Some voters sound angry, some resigned to their choice

Voter turnout was light at Cross Country Elementary Middle School.
Voter turnout was light at Cross Country Elementary Middle School. (Cassidy Johnson, Baltimore Sun)

Russ Mason, a gas-fitting contractor, is a Democrat. But his party affiliation was inconsequential as he went to the polls in Baltimore's Madison Park neighborhood and registered a spirited, sweeping protest against the last two terms of Democratic rule in Annapolis.

The 65-year-old voted for Republican Larry Hogan for governor and every other nonincumbent — "there might be a judge or two I screwed up on, but that's it," he said — if only to vent his anger at outgoing Gov. Martin O'Malley and the party's nominee to succeed him, Lt. Gov. Anthony G. Brown.


"They all need a vacation — a permanent one," Mason said.

Mason was far from the only Marylander who seemed to be driven by a fervent desire for change. As voters made their choice between Hogan and Brown, many in both parties from around the state said they wanted to bounce the ruling Democrats from the State House.


Or just try something different.

In Severna Park, Mary Salsich, 62, voted for a Republican for governor for the first time in her life. Salsich, a school administrator, said she picked Hogan because of the negative campaign run by Brown.

"He just bashed Hogan," she said. "I wasn't happy with his campaign."

Democrat Richard Karoll, a 44-year-old restaurant owner from Patterson Park, said he was motivated to vote for Hogan because he sees little results from his high tax burden. Despite battling high property tax bills, he said, he is frustrated with high crime and trash around the park.

"Where are my tax dollars going? Because they sure aren't protecting me," Karoll said after casting his ballot at Hampstead Hill Academy on Eastern Avenue. "It's time for a change."

To be sure, Brown was the choice of many voters on Election Day. But many voting for him said they did so more because he's a Democrat than personal or political appeal.

As she does in every election, retired teacher Debra Becker went to the polls out of a sense of civic responsibility. Then she dutifully cast her vote for Brown — a candidate she does not particularly admire — because she couldn't imagine voting for the Republican alternative.

"Is Anthony Brown somebody who has managed to arouse great thrall on my part? No." said Becker, 67, who lives in the Leisure World retirement community in Silver Spring. "I think Anthony Brown is a lackluster candidate who espouses some basic, decent Democratic values. I do appreciate his record of service. Maybe he will surprise me."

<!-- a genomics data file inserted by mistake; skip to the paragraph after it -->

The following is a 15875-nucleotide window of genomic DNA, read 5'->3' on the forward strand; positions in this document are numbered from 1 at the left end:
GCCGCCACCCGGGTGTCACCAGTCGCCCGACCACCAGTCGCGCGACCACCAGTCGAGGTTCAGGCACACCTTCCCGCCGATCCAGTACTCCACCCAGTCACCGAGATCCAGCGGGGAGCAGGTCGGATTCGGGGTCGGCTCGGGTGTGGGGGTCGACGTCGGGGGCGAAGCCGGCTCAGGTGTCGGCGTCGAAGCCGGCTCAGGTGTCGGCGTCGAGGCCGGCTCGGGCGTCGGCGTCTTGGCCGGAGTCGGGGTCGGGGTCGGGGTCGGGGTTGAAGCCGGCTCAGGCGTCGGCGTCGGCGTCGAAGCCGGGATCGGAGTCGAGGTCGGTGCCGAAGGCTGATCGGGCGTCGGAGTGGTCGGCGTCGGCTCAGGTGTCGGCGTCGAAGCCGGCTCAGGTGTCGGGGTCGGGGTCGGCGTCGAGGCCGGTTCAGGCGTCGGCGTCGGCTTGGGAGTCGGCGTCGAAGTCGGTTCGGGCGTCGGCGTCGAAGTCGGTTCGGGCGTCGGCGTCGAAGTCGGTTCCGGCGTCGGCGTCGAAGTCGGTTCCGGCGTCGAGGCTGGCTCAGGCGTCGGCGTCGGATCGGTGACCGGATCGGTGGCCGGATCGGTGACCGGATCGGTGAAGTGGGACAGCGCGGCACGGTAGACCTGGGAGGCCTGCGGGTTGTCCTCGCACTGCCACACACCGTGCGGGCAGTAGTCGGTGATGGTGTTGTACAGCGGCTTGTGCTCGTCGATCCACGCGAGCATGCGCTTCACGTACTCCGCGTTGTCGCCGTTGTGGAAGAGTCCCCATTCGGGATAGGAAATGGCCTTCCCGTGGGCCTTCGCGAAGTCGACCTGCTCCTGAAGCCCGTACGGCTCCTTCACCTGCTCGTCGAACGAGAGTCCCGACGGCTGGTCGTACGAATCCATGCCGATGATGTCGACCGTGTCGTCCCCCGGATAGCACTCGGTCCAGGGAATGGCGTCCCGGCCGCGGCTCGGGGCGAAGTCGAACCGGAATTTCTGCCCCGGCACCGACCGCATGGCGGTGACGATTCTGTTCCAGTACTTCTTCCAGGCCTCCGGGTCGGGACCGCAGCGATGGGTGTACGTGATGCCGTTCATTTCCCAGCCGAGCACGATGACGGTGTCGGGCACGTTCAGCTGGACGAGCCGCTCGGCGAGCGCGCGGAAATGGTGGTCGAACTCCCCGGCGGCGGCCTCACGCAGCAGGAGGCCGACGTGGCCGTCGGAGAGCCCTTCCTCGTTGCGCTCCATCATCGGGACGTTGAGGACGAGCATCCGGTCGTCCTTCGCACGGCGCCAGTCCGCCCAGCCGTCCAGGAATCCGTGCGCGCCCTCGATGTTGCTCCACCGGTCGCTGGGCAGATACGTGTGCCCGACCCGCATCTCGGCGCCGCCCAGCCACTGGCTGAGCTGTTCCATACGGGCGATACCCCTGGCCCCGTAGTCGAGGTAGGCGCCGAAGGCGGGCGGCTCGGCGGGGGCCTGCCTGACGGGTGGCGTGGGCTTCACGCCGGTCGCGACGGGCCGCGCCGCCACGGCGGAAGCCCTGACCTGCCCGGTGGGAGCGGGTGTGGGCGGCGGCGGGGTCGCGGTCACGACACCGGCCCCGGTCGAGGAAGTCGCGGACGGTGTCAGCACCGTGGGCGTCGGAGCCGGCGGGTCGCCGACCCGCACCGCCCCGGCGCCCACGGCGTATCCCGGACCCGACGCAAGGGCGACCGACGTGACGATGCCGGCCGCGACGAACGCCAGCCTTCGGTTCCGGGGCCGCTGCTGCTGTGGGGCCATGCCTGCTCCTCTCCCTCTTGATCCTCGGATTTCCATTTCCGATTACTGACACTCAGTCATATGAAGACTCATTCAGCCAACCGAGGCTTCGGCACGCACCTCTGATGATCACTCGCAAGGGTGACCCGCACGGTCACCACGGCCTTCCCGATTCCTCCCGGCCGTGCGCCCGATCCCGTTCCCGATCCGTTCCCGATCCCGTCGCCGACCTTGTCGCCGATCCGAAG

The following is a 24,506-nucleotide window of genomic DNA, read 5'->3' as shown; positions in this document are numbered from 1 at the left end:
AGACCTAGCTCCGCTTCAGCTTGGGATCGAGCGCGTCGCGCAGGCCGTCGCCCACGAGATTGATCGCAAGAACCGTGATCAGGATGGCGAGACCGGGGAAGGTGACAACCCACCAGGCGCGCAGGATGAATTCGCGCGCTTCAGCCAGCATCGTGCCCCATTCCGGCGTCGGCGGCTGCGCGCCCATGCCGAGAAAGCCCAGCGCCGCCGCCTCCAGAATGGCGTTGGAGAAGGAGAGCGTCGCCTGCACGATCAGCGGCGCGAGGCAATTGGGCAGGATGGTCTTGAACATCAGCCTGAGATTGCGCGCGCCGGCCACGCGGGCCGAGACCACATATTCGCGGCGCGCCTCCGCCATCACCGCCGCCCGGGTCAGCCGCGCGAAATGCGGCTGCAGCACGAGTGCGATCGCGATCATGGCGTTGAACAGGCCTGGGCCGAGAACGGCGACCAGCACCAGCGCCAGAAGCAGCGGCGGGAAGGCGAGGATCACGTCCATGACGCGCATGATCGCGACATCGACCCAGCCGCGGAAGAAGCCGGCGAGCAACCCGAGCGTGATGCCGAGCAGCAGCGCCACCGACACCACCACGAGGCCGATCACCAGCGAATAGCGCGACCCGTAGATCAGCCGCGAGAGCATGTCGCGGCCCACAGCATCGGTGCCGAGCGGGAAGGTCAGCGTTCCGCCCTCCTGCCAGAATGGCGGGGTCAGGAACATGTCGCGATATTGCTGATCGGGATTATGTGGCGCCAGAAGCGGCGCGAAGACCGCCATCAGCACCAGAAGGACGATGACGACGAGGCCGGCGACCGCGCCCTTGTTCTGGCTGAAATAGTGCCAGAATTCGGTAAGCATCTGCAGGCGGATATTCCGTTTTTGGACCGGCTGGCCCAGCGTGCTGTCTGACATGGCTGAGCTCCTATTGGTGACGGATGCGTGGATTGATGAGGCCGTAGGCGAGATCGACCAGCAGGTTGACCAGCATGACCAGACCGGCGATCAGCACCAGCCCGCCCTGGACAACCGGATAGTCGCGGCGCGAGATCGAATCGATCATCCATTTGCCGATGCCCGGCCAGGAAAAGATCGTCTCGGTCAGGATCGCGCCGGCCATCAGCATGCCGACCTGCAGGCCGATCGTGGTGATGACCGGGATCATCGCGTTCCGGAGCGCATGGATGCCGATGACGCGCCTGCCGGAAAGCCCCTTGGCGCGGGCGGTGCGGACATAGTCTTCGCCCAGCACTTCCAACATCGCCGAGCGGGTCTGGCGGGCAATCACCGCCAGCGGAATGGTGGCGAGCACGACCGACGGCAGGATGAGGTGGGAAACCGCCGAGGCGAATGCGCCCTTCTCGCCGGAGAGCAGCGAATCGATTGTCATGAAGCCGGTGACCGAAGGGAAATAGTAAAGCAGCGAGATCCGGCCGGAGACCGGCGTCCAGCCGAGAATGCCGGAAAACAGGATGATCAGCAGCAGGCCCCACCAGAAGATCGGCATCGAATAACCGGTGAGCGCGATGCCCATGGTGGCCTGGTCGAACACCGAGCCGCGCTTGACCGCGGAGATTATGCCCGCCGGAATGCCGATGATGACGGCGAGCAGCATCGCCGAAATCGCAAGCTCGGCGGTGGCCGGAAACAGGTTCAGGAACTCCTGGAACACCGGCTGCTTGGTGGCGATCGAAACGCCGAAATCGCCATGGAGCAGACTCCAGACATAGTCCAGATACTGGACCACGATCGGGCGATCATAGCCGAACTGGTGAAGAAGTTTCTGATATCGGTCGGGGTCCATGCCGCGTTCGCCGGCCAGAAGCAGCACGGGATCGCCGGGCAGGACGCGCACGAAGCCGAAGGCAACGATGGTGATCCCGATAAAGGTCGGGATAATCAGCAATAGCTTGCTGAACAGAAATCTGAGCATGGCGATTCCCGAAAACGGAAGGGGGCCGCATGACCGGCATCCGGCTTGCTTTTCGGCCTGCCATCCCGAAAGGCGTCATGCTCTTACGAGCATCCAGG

Other Democrats expressed a similar sentiment. For them, the election was less about Brown than about duty to party and deference to history — their own and the state's — favoring Democratic candidates.

"I always have voted for Democrats," said William Howard, a 53-year-old exterminator from Capitol Heights in Brown's home county of Prince George's. "Just Democrat. I only vote Democrat," Howard said. He said he doesn't know much about Larry Hogan, but he knows he's a Republican and therefore "what I do know, I don't like."

Brown, who was vying to become the state's first African-American governor, is a veteran who served as a judge advocate general in the Army and Army Reserve. His campaign included a promise to fund full-day prekindergarten for all children, a pledge that resonated with some voters.

"They talk about talking to the baby in the womb, so if that's going to help, don't you think preschool will help? That's very important," said Brown supporter Vivian Adigun of Baltimore.


But for many, discontent with the status quo ran deep.

Rhonda Malkowski, 47, is a lifelong Republican, which she said makes her unique in Dundalk. Her sense of the state's direction was typical of Republicans interviewed. "Maryland's overtaxed," said Malkowski, a clinic coordinator for Johns Hopkins Hospital. "We're just overtaxed."

Dundalk resident Gene Roberts, 47, a warehouse worker for a bread company who is not registered with either major party, said he voted for Hogan because Hogan's platform reminded him of the views of former GOP Gov. Robert L. Ehrlich Jr., whom he liked.

The sense of Maryland heading in the wrong direction was expressed by some in both parties. Since Democrats outnumber Republicans in the state by more than 2-1, Hogan was counting on winning support of a significant number of Democrats and independents.

Gloria Millard, 66, is a registered Democrat who voted for Hogan. The retired financial services worker from Abingdon in Harford County said she liked his conservative approach to the economy and moderation on social issues. "He has a more common-sense approach and he's a businessman. We need more business people in government and fewer lawyers," she said.

Even if he won, Brown faced a delicate task to distinguish himself from O'Malley without appearing disloyal.

That may explain why voters — even those who voted for the Democrat — weren't always enthusiastic about their choice.

"It was hard for him to draw a contrast with the incumbent when he is part of the administration," said pollster Steve Raabe, president of OpinionWorks of Annapolis. "I think the problem for the Brown campaign has been that they didn't have a theme, a vision to get his voters excited," Raabe said.

Baltimore Sun reporters Erin Cox, Scott Dance, Michael Dresser, Alison Knezevich,  Jonathan Pitts, Catherine Rentz  and Yvonne Wenger contributed to this article.


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